Friday, June 26, 2015


Volunteerism is probably an alien word to some quarters of a particular national sports body.

But on the other hand many an official are virtually forced to cough up hard earn cash to serve they love.

Two contrasting scenarios but from a similar sport is indeed baffling but the stark reality is that it's the truth and I intend to tell it how it is.

The Malaysian Junior Hockey League was held from January till March and many of the officials who served as umpires/technical officials have yet to receive their dues.

Four months after completing their tasks diligently and efficiently, these officials face a Hari Raya without being reimbursed.

And more ironic is the fact that teams who were to be paid subsidies have yet to receive their money.

And here is the shocking part - the sponsors have paid their commitment to the national body in March itself.

Imagine that some people within the national body receive monthly allowances for what used to be volunteer work by the likes of the late S. Satgunam, S. Preamp alam, S. Jahendran and many more before them.

It will be easy to say that this is an inherited problem and blame the outgoing committee, but get the priorities right.

It is pointless saying that things will change and time is needed when small boys resort to childish ways to resolve issues that are perhaps to manly for some.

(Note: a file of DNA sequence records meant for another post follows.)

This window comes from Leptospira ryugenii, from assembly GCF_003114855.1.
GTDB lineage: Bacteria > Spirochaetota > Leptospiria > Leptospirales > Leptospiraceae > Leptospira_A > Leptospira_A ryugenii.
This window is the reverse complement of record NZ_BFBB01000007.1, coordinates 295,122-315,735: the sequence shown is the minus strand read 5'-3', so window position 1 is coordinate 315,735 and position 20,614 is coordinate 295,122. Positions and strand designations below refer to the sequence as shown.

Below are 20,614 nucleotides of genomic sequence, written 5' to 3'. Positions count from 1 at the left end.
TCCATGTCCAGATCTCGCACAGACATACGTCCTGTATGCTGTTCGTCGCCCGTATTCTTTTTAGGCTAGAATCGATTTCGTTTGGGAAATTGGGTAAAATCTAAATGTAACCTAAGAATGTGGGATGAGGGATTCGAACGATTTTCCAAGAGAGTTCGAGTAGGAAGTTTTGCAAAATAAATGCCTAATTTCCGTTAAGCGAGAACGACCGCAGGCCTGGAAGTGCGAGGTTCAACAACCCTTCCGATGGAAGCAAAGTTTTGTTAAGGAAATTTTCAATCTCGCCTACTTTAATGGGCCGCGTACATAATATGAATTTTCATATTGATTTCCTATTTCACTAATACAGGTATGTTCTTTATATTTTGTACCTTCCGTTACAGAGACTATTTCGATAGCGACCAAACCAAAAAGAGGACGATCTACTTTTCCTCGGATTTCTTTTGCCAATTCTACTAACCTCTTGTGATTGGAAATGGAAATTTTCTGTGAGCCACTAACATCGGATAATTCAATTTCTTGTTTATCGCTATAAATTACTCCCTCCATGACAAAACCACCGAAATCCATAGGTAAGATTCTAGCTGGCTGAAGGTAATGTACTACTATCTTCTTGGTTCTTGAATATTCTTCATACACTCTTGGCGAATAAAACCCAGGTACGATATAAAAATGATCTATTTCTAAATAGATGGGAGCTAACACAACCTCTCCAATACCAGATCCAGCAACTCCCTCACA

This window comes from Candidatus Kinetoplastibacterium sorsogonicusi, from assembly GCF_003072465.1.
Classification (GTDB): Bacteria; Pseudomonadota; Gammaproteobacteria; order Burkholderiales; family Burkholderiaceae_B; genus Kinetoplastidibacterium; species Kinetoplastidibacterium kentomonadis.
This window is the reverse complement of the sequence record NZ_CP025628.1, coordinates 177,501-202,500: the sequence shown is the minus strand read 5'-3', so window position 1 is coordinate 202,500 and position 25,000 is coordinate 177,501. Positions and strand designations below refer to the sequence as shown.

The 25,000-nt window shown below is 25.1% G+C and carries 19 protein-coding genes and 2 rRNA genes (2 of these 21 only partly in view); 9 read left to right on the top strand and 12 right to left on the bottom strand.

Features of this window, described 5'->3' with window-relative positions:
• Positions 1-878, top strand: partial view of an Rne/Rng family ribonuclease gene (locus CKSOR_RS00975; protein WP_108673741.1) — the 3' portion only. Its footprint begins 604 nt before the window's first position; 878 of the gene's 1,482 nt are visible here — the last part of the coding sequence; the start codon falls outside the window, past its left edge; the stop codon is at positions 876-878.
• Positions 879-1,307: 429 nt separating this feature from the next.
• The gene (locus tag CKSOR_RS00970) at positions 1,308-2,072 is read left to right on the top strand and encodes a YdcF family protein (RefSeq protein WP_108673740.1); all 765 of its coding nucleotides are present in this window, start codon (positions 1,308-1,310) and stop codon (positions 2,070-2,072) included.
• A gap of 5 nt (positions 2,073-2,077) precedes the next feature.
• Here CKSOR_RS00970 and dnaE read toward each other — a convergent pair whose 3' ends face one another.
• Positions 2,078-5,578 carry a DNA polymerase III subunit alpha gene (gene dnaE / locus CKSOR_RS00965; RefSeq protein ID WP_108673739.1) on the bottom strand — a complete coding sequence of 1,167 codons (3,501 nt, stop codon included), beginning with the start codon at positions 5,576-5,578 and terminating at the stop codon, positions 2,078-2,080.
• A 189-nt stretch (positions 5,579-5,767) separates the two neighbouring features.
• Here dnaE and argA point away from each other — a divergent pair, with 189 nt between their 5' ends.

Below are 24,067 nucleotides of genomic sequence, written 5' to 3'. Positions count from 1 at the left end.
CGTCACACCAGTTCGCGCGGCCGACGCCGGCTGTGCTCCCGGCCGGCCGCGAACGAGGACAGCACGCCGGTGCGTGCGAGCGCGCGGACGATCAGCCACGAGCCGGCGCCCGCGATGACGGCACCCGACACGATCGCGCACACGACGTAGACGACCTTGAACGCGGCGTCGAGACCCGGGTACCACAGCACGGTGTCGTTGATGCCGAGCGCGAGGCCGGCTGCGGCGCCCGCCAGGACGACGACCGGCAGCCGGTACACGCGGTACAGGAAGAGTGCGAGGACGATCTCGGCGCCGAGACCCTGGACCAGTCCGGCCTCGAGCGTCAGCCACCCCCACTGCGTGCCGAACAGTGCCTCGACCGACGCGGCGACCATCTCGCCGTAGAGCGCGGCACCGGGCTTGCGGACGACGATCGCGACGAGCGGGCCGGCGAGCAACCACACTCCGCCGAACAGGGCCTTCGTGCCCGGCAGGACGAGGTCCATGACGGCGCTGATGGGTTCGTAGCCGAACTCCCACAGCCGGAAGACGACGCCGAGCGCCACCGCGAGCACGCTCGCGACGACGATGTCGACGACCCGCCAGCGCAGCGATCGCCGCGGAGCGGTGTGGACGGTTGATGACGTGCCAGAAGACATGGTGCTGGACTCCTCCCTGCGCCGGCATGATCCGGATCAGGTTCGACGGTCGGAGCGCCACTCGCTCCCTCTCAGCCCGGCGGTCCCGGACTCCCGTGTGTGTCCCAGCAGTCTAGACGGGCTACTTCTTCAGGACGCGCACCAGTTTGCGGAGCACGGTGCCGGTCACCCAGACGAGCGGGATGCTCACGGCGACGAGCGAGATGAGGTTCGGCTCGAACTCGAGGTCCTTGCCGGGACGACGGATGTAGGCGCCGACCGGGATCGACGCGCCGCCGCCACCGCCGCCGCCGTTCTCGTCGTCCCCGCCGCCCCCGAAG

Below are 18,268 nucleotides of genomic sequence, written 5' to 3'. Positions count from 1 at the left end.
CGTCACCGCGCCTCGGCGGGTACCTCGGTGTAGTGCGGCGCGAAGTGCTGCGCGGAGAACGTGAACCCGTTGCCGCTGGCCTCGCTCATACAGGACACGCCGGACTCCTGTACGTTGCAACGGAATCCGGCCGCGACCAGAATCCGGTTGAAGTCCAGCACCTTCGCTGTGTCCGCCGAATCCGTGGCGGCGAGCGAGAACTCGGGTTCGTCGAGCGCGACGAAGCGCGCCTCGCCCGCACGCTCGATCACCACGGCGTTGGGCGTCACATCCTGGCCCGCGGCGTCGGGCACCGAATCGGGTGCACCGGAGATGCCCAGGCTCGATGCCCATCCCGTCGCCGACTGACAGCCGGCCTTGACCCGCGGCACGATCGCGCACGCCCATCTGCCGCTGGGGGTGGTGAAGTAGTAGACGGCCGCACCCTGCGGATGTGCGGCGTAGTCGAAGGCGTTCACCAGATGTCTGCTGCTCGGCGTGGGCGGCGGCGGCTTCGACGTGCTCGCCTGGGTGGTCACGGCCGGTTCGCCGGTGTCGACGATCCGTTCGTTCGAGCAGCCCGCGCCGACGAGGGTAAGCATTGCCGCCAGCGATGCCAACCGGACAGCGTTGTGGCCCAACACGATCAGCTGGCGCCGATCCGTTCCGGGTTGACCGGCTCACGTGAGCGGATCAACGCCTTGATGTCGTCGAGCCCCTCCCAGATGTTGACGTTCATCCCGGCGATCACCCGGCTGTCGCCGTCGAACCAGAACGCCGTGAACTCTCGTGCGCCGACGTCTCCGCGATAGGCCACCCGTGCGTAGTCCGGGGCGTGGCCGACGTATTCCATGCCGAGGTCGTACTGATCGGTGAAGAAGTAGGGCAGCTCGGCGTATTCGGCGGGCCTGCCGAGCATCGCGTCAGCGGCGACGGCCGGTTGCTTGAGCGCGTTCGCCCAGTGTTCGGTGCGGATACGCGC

Do the right thing by paying all these officials their dues and not let them suffer in silence as others reap the benefits of being on the bandwagon.

Reading the truth hurts but then again as one keeps repeating - I do not care what the blog writes, could well haunt you. For this bloggers has seen many such arrogant officials come and go.

Wednesday, June 24, 2015


Proper governance and transparency is what one seeks from the new office bearers of the Malaysian Hockey Confederation.

But after more then a month being elected, things have not changed for the better.

Fire fighting seems to be the priority as they try to attempt to deny whatever I write, no matter if it's the truth as they attempt to deny facts with half truths.

I believe the CEO means well but when you accuse your staff daily of leaking information, it shows just how naive one can be.

Staff are key to any organisation and winning them over is vital. But threatening them daily when things do not go your way is not good management.

There are leaks everywhere and we critics strive for such stories. So if you end up paying a part-timer thousands, of course there will be those who will get upset.

Here you cut down on the staff"s overtime and claims but some others who are not deserving get promoted to be an Executive Secretary? Is this a payback for personal loyalty over work ability?

The correct way to gain the trust and confidence of the staff is by looking after their welfare. Give them some rope and if they blunder then by all means get rid of them.

But as a CEO let the decision be yours and not dictated by office bearers with vested interests.